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8— Germany, Year Zero (1947)

1. Roberto Rossellini, "Dix ans de cinéma," part 2, Cahiers du cinéma , no. 52 (November 1955), 5. [BACK]

2. Ibid. [BACK]

3. Ibid., p. 4. [BACK]

4. Faldini and Fofi, L'avventurosa storia , p. 111. [BACK]

5. Ibid. Quentin Reynolds, who was gathering material for his book Leave It to the People , wrote that Rossellini told him that the film would cost $115,000 to make, and the reason it was so expensive was because of all the location shooting in Germany. The "actors" were chosen, in Rossellini's normal fashion, from among those with little or no experience. Accompanied by an old friend who had been locked up in a Nazi jail for fifteen years, Rossellini found real British soldiers, assorted Nazi generals, exwrestling champions, and literature professors to round out the cast. [BACK]

6. Faldini and Fofi, L'avventurosa storia , p. 112. [BACK]

7. The War Trilogy of Roberto Rossellini , p. 374. All further references will be included in the text. [BACK]

8. From the film: "EDMUND: Aren't you a teacher any more? ENNING: No. The authorities and I don't see eye-to-eye any more on—( he caresses the whole length of the boy's arm up to his neck, then under the chin )—educational policy" (p. 383). [BACK]

9. Enzo Ungari's remarks are recorded in Dibattito su Rossellini , ed. Gianni Menon (Rome: Partisan, 1972), p. 31. [BACK]

10. Quoted in R. M. DeAngelis, "Rossellini romanziere," 356. [BACK]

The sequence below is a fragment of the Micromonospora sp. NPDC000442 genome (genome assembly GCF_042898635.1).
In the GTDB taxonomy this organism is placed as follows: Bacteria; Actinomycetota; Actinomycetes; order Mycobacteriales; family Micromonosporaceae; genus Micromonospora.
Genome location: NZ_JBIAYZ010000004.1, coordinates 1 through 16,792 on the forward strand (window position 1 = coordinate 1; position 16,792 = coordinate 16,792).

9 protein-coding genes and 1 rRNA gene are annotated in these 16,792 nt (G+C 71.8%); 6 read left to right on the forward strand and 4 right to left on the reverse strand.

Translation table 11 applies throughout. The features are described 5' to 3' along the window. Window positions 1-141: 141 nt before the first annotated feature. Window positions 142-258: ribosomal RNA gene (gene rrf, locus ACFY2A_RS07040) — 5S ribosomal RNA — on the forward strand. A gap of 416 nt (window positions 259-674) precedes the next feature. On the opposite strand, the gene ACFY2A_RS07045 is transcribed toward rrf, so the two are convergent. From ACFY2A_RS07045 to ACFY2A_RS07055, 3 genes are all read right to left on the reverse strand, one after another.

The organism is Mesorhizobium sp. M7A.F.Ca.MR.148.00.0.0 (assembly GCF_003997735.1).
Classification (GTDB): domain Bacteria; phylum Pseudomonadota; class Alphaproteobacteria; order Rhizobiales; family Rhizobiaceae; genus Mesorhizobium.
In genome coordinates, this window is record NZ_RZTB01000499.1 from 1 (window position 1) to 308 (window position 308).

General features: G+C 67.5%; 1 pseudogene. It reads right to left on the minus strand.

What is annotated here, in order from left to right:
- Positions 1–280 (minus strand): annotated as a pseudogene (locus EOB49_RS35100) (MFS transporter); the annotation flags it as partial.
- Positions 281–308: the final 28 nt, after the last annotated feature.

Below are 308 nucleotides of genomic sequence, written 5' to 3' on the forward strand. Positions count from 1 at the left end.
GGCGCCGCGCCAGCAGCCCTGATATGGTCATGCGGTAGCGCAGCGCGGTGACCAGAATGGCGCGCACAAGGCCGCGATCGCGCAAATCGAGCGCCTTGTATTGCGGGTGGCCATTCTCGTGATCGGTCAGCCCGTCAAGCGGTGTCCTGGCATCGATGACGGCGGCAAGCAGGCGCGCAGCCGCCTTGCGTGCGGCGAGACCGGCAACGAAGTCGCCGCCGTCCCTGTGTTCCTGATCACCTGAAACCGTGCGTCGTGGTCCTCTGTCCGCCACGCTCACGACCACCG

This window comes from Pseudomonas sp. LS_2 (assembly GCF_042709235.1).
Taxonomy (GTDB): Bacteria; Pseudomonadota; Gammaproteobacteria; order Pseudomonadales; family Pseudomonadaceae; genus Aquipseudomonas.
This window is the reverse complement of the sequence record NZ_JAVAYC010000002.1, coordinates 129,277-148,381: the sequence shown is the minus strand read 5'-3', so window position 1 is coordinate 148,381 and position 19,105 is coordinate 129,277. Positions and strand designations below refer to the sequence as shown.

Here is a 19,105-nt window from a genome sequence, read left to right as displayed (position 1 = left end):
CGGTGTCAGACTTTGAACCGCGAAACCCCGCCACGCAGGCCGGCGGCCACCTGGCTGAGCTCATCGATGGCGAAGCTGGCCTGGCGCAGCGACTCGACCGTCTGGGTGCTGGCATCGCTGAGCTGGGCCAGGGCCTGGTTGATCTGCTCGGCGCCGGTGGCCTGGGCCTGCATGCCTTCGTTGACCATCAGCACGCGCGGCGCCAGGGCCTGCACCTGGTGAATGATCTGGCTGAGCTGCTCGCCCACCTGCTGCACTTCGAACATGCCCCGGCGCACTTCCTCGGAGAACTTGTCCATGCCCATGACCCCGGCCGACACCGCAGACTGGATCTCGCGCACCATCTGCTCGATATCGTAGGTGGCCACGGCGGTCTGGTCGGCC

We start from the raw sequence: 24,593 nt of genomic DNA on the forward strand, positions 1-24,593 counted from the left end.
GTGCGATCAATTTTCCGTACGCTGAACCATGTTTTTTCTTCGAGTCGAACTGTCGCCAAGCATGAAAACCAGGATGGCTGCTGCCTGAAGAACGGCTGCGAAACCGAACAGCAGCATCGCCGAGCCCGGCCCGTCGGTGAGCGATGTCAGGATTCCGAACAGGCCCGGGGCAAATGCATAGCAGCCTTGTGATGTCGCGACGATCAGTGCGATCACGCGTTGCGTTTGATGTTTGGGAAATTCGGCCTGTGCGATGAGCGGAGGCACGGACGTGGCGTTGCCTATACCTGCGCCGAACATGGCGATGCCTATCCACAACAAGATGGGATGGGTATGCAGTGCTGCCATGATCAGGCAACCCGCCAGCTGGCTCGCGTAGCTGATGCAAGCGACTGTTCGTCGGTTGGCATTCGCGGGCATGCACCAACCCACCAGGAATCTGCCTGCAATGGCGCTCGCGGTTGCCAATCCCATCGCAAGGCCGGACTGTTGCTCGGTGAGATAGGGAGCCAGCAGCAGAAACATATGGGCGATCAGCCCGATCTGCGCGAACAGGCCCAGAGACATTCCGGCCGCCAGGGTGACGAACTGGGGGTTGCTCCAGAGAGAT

11. The semiotician Colin MacCabe has also noted what he calls the film's "subversive subtext." In a provocative article entitled "Realism and the Cinema: Notes on Some Brechtian Theses" ( Screen , 15, no. 2 [Summer 1974], 19-20), MacCabe articulates an analysis, based on Lacanian and Althusserian theories of subject positioning, of the "classic realist text," in which he equates the metalanguage of the nineteenth-century realist novel with the simple "narrative of events" found in the cinema. According to MacCabe, they are comparable because both envelop the subdiscourses found within them, explain and pass judgment on them, while pretending at the same time to be "objective," and, in fact, invisible. I think his comparison finally does not work because he too easily assumes that film's narrative of events and the "reality of the image" are always taken by an audience at face value, unproblematically, to be "the ways things are," rather than constructed. But of course the image or narrated event usually offers itself as authoritative, and in so disguising its status as discourse it pretends to naturalness rather than revealing itself as a specific articulation. In the films of Rossellini, however, especially Germany, Year Zero , MacCabe finds a continuing strategy of subversion of the dominant discourse, in fact, a "systematic refusal" of it. This is his analysis: